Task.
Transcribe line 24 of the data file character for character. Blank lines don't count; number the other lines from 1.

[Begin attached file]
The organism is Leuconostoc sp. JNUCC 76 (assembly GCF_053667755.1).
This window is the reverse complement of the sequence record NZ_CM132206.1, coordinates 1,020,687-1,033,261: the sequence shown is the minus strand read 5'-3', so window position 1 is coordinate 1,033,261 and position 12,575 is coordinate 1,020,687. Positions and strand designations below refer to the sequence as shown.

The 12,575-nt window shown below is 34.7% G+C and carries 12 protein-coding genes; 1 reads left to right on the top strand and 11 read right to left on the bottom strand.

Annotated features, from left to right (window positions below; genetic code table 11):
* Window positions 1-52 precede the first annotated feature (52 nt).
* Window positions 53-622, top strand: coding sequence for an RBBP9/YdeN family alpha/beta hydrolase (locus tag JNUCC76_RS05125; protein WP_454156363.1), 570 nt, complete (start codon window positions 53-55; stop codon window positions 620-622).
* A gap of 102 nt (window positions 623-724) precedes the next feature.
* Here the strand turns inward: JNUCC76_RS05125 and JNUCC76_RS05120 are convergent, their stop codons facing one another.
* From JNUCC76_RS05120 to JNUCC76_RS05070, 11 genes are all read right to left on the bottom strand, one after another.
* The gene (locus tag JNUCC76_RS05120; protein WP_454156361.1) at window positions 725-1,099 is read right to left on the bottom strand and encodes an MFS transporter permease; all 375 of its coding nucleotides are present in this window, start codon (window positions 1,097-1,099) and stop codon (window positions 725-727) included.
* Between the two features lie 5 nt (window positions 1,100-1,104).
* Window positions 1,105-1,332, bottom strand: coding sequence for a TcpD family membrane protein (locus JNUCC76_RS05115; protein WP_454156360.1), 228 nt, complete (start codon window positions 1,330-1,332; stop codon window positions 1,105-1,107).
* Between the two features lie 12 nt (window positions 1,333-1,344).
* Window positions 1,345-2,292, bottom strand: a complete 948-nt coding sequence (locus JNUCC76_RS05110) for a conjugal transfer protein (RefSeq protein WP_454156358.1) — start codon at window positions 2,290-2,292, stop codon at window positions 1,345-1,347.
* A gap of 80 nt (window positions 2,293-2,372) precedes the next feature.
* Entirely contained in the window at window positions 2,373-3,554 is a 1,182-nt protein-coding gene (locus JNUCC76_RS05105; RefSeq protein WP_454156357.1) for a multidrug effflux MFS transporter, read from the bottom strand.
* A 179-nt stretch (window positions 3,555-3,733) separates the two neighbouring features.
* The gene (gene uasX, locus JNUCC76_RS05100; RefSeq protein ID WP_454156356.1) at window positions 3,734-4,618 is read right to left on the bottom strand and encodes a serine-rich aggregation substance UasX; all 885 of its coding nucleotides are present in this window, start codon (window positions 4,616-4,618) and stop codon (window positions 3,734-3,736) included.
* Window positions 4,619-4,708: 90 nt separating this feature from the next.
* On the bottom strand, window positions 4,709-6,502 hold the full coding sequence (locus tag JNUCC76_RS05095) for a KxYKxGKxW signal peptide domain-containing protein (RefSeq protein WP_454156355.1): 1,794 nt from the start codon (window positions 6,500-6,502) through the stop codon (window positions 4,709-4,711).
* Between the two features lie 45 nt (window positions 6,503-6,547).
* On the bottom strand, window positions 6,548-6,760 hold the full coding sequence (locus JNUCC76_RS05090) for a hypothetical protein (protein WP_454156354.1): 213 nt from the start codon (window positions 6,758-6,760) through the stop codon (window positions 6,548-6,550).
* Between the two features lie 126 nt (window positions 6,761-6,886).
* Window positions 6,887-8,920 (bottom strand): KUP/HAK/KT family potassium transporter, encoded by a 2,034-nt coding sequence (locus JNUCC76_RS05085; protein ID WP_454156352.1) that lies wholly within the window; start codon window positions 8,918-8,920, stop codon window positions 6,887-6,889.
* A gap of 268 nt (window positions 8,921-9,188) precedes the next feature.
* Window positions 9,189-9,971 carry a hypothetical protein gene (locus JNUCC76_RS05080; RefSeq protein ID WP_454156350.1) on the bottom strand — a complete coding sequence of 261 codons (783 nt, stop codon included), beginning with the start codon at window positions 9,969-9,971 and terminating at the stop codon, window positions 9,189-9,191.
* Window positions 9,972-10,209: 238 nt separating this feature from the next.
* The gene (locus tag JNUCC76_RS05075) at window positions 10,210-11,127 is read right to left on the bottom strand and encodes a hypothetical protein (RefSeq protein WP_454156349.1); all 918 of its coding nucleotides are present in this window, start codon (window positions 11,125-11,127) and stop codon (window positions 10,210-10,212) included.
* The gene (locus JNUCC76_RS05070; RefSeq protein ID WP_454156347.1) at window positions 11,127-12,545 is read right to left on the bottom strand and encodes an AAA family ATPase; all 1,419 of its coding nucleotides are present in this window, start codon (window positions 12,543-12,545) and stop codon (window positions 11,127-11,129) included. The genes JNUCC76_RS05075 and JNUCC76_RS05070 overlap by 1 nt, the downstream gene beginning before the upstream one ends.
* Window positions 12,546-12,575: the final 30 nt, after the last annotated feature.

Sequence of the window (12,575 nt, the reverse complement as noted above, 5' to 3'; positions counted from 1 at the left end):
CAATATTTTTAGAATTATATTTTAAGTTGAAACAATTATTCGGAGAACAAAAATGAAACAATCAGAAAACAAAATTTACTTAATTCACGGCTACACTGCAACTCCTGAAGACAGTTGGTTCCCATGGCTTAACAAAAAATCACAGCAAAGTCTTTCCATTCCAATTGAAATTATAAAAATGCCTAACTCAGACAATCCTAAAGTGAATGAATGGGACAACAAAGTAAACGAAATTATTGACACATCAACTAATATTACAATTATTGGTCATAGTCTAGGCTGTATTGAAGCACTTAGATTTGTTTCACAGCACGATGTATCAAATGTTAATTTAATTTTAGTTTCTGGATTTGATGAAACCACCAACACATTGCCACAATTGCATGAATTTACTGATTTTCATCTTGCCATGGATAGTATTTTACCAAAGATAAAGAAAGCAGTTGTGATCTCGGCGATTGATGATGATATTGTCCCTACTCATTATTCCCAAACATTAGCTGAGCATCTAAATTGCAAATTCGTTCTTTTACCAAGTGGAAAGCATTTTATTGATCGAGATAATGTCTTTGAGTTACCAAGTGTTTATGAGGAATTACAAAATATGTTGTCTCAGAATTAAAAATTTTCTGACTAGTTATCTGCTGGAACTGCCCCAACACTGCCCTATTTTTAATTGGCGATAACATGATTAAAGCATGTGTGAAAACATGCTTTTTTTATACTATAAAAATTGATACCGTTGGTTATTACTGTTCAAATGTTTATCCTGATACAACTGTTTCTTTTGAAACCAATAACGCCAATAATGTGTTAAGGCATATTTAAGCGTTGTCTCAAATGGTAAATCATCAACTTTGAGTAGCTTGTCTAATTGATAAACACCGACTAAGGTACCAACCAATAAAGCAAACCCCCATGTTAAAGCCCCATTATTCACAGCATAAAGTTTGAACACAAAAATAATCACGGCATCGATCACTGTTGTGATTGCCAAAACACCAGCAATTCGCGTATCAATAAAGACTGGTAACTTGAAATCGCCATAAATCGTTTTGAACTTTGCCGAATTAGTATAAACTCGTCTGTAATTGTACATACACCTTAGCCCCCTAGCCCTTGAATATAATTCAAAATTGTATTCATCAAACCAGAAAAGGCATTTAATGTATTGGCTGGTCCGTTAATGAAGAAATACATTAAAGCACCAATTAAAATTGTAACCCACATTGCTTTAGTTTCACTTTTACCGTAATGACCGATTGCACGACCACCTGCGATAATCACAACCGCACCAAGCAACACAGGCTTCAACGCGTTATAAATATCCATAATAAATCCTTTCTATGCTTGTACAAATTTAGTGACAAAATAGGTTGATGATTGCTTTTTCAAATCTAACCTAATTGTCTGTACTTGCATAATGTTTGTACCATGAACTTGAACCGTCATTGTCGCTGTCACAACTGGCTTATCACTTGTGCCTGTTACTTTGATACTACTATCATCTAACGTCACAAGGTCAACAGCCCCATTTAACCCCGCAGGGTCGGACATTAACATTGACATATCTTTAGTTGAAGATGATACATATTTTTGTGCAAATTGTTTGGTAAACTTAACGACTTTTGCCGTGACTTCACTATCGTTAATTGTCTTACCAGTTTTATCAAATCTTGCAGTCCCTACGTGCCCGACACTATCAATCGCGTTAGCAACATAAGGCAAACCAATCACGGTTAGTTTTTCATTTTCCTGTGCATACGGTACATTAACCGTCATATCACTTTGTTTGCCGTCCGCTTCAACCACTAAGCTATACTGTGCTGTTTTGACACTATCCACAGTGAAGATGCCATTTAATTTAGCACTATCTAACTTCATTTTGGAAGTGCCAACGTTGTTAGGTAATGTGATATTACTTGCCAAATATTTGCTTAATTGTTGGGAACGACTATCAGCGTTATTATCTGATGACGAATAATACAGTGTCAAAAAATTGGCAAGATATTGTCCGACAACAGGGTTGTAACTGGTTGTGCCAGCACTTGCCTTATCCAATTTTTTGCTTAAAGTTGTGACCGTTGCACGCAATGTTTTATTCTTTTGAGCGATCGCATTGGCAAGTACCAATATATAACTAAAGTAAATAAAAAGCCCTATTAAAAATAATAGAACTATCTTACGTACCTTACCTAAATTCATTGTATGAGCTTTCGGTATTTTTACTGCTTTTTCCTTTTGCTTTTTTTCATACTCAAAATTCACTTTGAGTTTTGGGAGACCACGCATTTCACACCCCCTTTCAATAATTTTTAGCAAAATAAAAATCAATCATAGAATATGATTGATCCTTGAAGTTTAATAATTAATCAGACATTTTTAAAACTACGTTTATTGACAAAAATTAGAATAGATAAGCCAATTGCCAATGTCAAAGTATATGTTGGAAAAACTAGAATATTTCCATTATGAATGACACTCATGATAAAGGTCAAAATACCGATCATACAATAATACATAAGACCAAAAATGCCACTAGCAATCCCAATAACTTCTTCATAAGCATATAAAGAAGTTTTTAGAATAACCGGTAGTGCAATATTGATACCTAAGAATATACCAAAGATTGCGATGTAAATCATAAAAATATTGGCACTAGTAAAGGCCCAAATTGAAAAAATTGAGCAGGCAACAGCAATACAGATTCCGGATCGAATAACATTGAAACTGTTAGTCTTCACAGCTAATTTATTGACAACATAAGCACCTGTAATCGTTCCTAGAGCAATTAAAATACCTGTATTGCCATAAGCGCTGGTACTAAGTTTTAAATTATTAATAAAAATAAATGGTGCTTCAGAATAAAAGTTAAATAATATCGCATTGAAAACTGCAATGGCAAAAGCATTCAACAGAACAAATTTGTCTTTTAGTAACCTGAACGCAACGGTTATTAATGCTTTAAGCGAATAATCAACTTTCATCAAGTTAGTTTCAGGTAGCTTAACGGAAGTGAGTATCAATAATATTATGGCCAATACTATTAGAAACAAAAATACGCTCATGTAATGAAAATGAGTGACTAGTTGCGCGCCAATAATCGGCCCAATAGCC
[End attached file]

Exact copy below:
* Window positions 6,887-8,920 (bottom strand): KUP/HAK/KT family potassium transporter, encoded by a 2,034-nt coding sequence (locus JNUCC76_RS05085; protein ID WP_454156352.1) that lies wholly within the window; start codon window positions 8,918-8,920, stop codon window positions 6,887-6,889.